Boeing, hit with $6.6 million FAA fine, faces much bigger 787 repair bill - sources
By Eric M. Johnson and David Shepardson
SEATTLE / WASHINGTON (Reuters) - Boeing Co will pay U.S. regulators $ 6.6 million as part of an agreement on quality and safety violations dating back years. This is a setback that arises when Boeing wrestles with repairs to faulty 787 Dreamliner jets that could dwarf the cost of the federal fine.
Boeing is beginning careful repairs and forensic inspections to fix structural integrity flaws embedded deep in at least 88 parked 787s built in the last year or so, a third industry source said.
The inspections and retrofits could take weeks or even up to a month per aircraft and would likely cost hundreds of millions, if not billions of dollars, depending on the number of aircraft involved and defects, the person said.
The Federal Aviation Administration said Boeing agreed to pay fines of $ 6.6 million after the aviation authority said it violated a 2015 security agreement.
The fines include $ 5.4 million for failing to comply with the agreement in which Boeing pledged to change its internal processes to improve and prioritize regulatory compliance, and $ 1.21 million for the Resolution of two pending FAA enforcement cases.
"Boeing has not met all of its obligations under the settlement agreement and the FAA is holding Boeing accountable by imposing additional penalties," FAA Administrator Steve Dickson said in a statement. Boeing, which paid $ 12 million in 2015 as part of the settlement, didn't immediately comment.
Boeing engineers are working to determine the scope of the inspections, including whether jets can be used as is without compromising safety, two people said. Boeing hasn't told airlines how many jets are affected, another person said.
The FAA has investigated accidental cases, left debris in finished aircraft, and managers putting pressure on employees performing security checks for the FAA said people familiar with the procedure.
For example, in August 2020, Boeing reported to the FAA about the flaw associated with structural folds in the inner fuselage skin, where carbon composite barrels that make up the aircraft's light body are fused together.
However, the defect went unnoticed for months or more as computerized safeguards so that data looking for quality defects weren't programmed to look for loopholes, according to a third-industry source.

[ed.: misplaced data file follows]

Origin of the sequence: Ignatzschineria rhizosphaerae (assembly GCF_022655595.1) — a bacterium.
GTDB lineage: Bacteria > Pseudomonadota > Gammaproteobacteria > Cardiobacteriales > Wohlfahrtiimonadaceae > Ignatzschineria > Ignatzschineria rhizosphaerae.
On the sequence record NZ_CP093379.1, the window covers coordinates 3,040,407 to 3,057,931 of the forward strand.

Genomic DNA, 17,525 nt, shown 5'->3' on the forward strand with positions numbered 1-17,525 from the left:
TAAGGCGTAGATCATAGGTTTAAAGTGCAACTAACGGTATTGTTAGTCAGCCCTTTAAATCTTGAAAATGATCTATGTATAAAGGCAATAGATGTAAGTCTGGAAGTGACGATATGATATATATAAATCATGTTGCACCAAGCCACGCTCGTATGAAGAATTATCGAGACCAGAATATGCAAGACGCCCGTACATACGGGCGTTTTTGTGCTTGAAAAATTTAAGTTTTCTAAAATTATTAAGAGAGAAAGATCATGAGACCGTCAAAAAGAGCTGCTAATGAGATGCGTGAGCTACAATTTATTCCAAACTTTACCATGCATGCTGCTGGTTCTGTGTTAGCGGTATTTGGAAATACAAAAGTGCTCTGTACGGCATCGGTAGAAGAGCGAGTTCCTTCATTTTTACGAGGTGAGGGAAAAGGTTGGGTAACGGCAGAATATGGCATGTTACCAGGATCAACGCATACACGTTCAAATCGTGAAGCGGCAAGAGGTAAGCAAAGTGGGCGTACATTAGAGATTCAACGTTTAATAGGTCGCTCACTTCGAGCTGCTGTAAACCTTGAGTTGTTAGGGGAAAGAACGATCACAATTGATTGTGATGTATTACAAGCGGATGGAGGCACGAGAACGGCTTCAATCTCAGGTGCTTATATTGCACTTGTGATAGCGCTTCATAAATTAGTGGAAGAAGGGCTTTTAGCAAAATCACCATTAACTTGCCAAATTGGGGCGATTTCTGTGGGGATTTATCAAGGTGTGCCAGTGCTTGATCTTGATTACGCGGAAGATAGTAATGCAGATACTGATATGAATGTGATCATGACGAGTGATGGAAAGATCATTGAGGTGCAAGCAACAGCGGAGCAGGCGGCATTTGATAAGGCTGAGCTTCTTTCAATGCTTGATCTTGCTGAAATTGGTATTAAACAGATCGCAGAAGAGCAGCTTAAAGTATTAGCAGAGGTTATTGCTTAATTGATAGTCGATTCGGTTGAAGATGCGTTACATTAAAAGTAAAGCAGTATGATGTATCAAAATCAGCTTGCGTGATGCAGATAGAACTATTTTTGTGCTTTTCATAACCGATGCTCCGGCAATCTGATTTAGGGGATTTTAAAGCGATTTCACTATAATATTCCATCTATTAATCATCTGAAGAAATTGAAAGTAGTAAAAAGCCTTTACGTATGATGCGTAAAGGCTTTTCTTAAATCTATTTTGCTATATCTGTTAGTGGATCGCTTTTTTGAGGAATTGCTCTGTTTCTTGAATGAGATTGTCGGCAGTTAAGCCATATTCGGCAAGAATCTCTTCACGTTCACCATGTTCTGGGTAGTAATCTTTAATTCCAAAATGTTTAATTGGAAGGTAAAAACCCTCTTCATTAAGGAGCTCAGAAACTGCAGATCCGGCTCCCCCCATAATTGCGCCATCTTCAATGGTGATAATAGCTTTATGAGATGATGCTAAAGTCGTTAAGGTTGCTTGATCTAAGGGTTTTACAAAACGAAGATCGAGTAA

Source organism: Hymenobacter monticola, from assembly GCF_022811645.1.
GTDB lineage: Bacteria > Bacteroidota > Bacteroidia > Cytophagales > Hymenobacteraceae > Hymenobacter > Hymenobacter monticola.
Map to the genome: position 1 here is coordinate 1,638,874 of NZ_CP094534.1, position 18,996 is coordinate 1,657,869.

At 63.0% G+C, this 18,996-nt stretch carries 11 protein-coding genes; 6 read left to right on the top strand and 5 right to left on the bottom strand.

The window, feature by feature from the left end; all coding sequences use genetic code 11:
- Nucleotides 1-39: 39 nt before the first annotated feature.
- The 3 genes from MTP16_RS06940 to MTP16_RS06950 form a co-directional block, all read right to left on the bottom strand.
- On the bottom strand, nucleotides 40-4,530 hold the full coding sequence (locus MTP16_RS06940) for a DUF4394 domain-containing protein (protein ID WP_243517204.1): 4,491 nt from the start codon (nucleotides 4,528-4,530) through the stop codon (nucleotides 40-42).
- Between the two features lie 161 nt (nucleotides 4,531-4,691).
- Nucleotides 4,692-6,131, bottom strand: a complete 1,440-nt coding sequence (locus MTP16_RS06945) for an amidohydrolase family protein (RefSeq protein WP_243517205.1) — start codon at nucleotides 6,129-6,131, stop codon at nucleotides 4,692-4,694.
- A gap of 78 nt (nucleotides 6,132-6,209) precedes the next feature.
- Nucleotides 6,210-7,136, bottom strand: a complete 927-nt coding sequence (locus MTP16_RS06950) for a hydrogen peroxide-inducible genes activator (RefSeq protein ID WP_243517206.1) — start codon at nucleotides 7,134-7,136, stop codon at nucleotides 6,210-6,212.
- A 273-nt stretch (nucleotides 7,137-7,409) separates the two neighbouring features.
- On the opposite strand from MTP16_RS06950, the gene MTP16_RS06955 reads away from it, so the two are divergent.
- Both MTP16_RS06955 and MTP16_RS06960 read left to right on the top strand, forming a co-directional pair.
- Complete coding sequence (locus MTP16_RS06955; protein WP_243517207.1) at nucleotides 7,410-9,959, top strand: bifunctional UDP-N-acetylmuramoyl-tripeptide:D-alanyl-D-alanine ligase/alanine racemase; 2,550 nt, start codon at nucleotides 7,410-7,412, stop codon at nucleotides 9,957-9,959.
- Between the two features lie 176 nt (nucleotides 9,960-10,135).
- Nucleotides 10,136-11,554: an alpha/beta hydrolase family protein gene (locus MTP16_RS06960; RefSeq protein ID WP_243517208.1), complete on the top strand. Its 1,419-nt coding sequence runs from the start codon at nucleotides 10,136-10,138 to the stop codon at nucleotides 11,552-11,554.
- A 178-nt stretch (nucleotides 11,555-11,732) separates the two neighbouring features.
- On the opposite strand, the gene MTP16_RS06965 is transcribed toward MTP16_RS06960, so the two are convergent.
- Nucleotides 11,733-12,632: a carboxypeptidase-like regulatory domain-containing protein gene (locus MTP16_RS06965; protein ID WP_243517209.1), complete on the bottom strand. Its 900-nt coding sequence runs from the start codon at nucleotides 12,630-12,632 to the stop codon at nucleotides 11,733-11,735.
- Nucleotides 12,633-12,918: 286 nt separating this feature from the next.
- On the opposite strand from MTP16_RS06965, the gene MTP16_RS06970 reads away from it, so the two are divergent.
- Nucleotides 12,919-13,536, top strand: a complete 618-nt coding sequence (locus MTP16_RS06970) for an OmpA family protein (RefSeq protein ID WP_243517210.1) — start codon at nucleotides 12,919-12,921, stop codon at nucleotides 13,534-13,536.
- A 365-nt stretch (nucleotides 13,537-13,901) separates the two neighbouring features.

The 787 production problems have halted shipments of the jet since late October and blocked a source of much-needed cash for Boeing.
The fuel-efficient 787 was a huge hit with airlines ordering 1,882 of the advanced double-aisle jets valued at nearly $ 150 billion (£ 74.7 billion) at list prices.
However, the advanced production process and extensive global supply chain created problems over the years.
According to two people familiar with the matter, in February Boeing had fixed the 787 production process that was causing the wrinkle bug.
However, the planes rolled off the assembly line for at least a year, and continued after the error was discovered in August 2020.
"It is difficult to find a final solution that will be accepted by aviation authorities and all future companies," John Plueger, CEO of Boeing customer Air Lease Corp., told analysts at an earnings call on February 22nd. "I don't think we're still there." . "
Boeing has been working on the fuselage issue and two other potentially dangerous defects that have occurred since 2019 when plans to consolidate the final assembly of the 787 in South Carolina began next month at a greatly reduced rate of 5,787 per month.
A senior source in the supply chain said it had to cut rates again.
Boeing announced last month that it would resume handing over a small number of 787 customers later this quarter.
There is an ambitious internal plan to ship 100 of the jets this year, one person said. According to analysts, shipments are not expected to recover to 2019 levels until at least 2024.
'OPERATION ON THE OPEN HEART'
Before a jet is shipped, it must undergo invasive inspections and costly repairs.
First of all, the technicians have to pull out the passenger seats, open the floor paneling and use special tools to measure whether there are defects that are invisible to the naked eye, according to three people with direct knowledge of the process.
The repair work already being done at Boeing's factories in Everett, Washington and North Charleston, South Carolina, is even more difficult.
In the jet's gut, technicians must remove several specialty fasteners on either side of the inner hull skin and then install newly made "washers" that fill in the gaps and remove the structural indentations. The workers then replace all the fasteners, repaint and reinstall the interior, they said.
"It's like open heart surgery," said one of the people. "They may be upgrading the fleet for several years."
(Reporting by Eric M. Johnson in Seattle; additional reporting by Tim Hepher in Paris, David Shepardson in Washington and Tracy Rucinski in Chicago; editing by Nick Zieminski)
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